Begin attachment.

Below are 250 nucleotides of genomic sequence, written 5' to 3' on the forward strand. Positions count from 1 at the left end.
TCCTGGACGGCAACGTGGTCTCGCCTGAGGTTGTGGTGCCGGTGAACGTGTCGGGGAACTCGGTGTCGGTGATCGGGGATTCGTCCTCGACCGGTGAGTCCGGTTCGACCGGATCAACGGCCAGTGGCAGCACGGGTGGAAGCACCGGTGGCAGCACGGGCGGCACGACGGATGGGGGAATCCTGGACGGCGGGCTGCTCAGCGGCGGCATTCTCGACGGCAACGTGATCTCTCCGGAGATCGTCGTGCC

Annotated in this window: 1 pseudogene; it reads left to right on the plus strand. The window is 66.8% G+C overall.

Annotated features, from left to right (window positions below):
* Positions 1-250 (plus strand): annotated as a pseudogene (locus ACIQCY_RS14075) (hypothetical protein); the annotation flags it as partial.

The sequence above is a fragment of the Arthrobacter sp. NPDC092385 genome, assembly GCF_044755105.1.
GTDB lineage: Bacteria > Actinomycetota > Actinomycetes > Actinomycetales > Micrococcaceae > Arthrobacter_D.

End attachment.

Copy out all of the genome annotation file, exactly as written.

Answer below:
Below are 250 nucleotides of genomic sequence, written 5' to 3' on the forward strand. Positions count from 1 at the left end.
TCCTGGACGGCAACGTGGTCTCGCCTGAGGTTGTGGTGCCGGTGAACGTGTCGGGGAACTCGGTGTCGGTGATCGGGGATTCGTCCTCGACCGGTGAGTCCGGTTCGACCGGATCAACGGCCAGTGGCAGCACGGGTGGAAGCACCGGTGGCAGCACGGGCGGCACGACGGATGGGGGAATCCTGGACGGCGGGCTGCTCAGCGGCGGCATTCTCGACGGCAACGTGATCTCTCCGGAGATCGTCGTGCC

Annotated in this window: 1 pseudogene; it reads left to right on the plus strand. The window is 66.8% G+C overall.

Annotated features, from left to right (window positions below):
* Positions 1-250 (plus strand): annotated as a pseudogene (locus ACIQCY_RS14075) (hypothetical protein); the annotation flags it as partial.

The sequence above is a fragment of the Arthrobacter sp. NPDC092385 genome, assembly GCF_044755105.1.
GTDB lineage: Bacteria > Actinomycetota > Actinomycetes > Actinomycetales > Micrococcaceae > Arthrobacter_D.